Bench Memos

Law & the Courts

Schumer and Durbin’s Baseless Attacks on Kavanaugh on Subpoenas and Investigations

Wow, the Democrats really have no ammunition.

Senator Schumer asserts, on the basis of nothing, that President Trump nominated Judge Brett Kavanaugh because he is “worried” about the Mueller investigation and “knows that Kavanaugh will be a barrier to preventing that investigation” from successfully subpoenaing him.

But Kavanaugh has supported the proposition that a president may be subpoenaed. Specifically, he has supported, and indeed proposed that Congress codify, the legal rule that “the President may not maintain any executive privilege, other than a national security privilege, in response to a grand jury or criminal trial subpoena sought by the United States.” Such a rule, he says, “strikes the appropriate balance between the need of federal law enforcement to conduct a thorough investigation and the need of the President for confidential discussions and advice.” (See pp. 2137-2138 of his law-review article, “The President and the Independent Counsel.”)

Senator Durbin insinuates that Trump selected Kavanaugh because Kavanaugh “is on record saying the president should not be distracted with criminal investigations and prosecutions [while] he’s in office.” (The quotes from Schumer and Durbin come from this article in The Hill.)

It should be no great surprise that the position that “the president should not be distracted with criminal investigations and prosecutions” is widely held. Indeed, that’s what DOJ’s Office of Legal Counsel under President Clinton concluded in a formal opinion: “The indictment or criminal prosecution of a sitting President would unconstitutionally undermine the capacity of the executive branch to perform its constitutionally assigned functions.” As Noah Feldman observes (in his refutation of attacks on Kavanaugh’s position), “many, probably most constitutional scholars think a sitting president can’t be indicted.”

Kavanaugh has not remotely suggested that a president should escape accountability while in office. On the contrary, in this article in which he proposes a legislative solution to the problem posed by “criminal investigations and prosecutions of the President,” he emphasizes that the impeachment process “is available” for “dastardly” conduct. And as he discusses, Watergate special prosecutor Leon Jaworski likewise concluded that it would be irresponsible to seek an indictment against a sitting president: impeachment is the preferred option, Jaworski concluded, based in part on his staff’s warning that an indictment would “cripple [the president’s] ability to function effectively in the domestic and foreign fields as the Nation’s Chief Executive Officer.” (“The President and the Independent Counsel,” p. 2158.)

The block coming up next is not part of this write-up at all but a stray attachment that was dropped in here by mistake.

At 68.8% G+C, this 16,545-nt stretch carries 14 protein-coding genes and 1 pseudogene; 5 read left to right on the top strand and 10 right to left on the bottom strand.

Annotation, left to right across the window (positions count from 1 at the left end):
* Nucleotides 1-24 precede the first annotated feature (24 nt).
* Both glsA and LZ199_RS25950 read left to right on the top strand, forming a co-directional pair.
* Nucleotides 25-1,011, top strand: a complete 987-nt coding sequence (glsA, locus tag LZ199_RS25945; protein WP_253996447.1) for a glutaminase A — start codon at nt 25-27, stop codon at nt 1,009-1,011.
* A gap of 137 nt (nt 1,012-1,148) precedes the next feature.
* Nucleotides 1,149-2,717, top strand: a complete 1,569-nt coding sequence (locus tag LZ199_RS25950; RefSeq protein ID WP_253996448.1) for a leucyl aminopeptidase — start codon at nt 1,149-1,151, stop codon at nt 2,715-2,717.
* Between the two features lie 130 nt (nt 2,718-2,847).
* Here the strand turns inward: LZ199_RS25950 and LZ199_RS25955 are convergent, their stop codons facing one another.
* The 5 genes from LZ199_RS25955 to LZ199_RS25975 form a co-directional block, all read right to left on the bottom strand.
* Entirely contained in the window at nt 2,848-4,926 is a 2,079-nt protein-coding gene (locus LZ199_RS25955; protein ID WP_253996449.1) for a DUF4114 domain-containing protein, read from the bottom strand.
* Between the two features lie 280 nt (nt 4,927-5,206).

Most Popular

Film & TV

A Sad Finale

Spoilers Ahead. Look, I share David’s love of Game of Thrones. But I thought the finale was largely a bust, for failings David mostly acknowledges in passing (but does not allow to dampen his ardor). The problems with the finale were largely the problems of this entire season. Characters that had been ... Read More
Politics & Policy

The Great Misdirection

The House Democrats are frustrated, very frustrated. They’ve gotten themselves entangled in procedural disputes with the Trump administration that no one particularly cares about and that might be litigated for a very long time. A Washington Post report over the weekend spelled out how stymied Democrats ... Read More
World

Australia’s Voters Reject Leftist Ideas

Hell hath no fury greater than left-wingers who lose an election in a surprise upset. Think Brexit in 2016. Think Trump’s victory the same year. Now add Australia. Conservative prime minister Scott Morrison shocked pollsters and pundits alike with his victory on Saturday, and the reaction has been brutal ... Read More
NR Webathon

We’ve Had Bill Barr’s Back

One of the more dismaying features of the national political debate lately is how casually and cynically Attorney General Bill Barr has been smeared. He is routinely compared to Roy Cohn on a cable-TV program that prides itself on assembling the most thoughtful and plugged-in political analysts and ... Read More